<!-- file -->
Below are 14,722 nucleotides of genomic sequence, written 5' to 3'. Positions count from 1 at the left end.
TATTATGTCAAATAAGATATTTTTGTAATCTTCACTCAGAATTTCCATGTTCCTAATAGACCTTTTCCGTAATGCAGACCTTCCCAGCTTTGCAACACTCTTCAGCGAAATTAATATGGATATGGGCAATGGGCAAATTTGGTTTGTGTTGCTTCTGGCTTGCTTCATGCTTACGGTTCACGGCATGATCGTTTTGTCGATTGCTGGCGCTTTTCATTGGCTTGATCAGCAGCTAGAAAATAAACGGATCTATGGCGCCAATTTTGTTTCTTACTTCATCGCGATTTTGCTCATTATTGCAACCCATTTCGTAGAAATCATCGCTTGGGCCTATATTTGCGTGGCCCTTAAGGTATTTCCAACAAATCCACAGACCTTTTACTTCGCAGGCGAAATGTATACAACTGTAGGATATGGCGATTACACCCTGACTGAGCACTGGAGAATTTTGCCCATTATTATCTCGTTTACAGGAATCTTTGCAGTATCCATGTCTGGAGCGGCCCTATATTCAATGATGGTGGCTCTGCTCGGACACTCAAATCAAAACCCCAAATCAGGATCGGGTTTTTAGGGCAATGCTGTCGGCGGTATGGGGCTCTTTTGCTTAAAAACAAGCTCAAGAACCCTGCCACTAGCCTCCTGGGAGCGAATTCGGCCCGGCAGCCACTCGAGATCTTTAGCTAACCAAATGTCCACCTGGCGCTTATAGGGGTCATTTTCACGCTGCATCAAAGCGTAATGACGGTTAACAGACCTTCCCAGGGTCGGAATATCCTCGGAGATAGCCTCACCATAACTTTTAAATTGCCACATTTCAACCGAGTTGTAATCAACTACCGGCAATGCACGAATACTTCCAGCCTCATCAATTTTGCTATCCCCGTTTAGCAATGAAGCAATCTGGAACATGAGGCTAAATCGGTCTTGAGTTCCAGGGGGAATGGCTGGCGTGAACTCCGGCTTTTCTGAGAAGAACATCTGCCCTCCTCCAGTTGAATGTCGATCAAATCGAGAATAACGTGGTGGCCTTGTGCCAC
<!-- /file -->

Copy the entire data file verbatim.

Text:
Below are 14,722 nucleotides of genomic sequence, written 5' to 3'. Positions count from 1 at the left end.
TATTATGTCAAATAAGATATTTTTGTAATCTTCACTCAGAATTTCCATGTTCCTAATAGACCTTTTCCGTAATGCAGACCTTCCCAGCTTTGCAACACTCTTCAGCGAAATTAATATGGATATGGGCAATGGGCAAATTTGGTTTGTGTTGCTTCTGGCTTGCTTCATGCTTACGGTTCACGGCATGATCGTTTTGTCGATTGCTGGCGCTTTTCATTGGCTTGATCAGCAGCTAGAAAATAAACGGATCTATGGCGCCAATTTTGTTTCTTACTTCATCGCGATTTTGCTCATTATTGCAACCCATTTCGTAGAAATCATCGCTTGGGCCTATATTTGCGTGGCCCTTAAGGTATTTCCAACAAATCCACAGACCTTTTACTTCGCAGGCGAAATGTATACAACTGTAGGATATGGCGATTACACCCTGACTGAGCACTGGAGAATTTTGCCCATTATTATCTCGTTTACAGGAATCTTTGCAGTATCCATGTCTGGAGCGGCCCTATATTCAATGATGGTGGCTCTGCTCGGACACTCAAATCAAAACCCCAAATCAGGATCGGGTTTTTAGGGCAATGCTGTCGGCGGTATGGGGCTCTTTTGCTTAAAAACAAGCTCAAGAACCCTGCCACTAGCCTCCTGGGAGCGAATTCGGCCCGGCAGCCACTCGAGATCTTTAGCTAACCAAATGTCCACCTGGCGCTTATAGGGGTCATTTTCACGCTGCATCAAAGCGTAATGACGGTTAACAGACCTTCCCAGGGTCGGAATATCCTCGGAGATAGCCTCACCATAACTTTTAAATTGCCACATTTCAACCGAGTTGTAATCAACTACCGGCAATGCACGAATACTTCCAGCCTCATCAATTTTGCTATCCCCGTTTAGCAATGAAGCAATCTGGAACATGAGGCTAAATCGGTCTTGAGTTCCAGGGGGAATGGCTGGCGTGAACTCCGGCTTTTCTGAGAAGAACATCTGCCCTCCTCCAGTTGAATGTCGATCAAATCGAGAATAACGTGGTGGCCTTGTGCCAC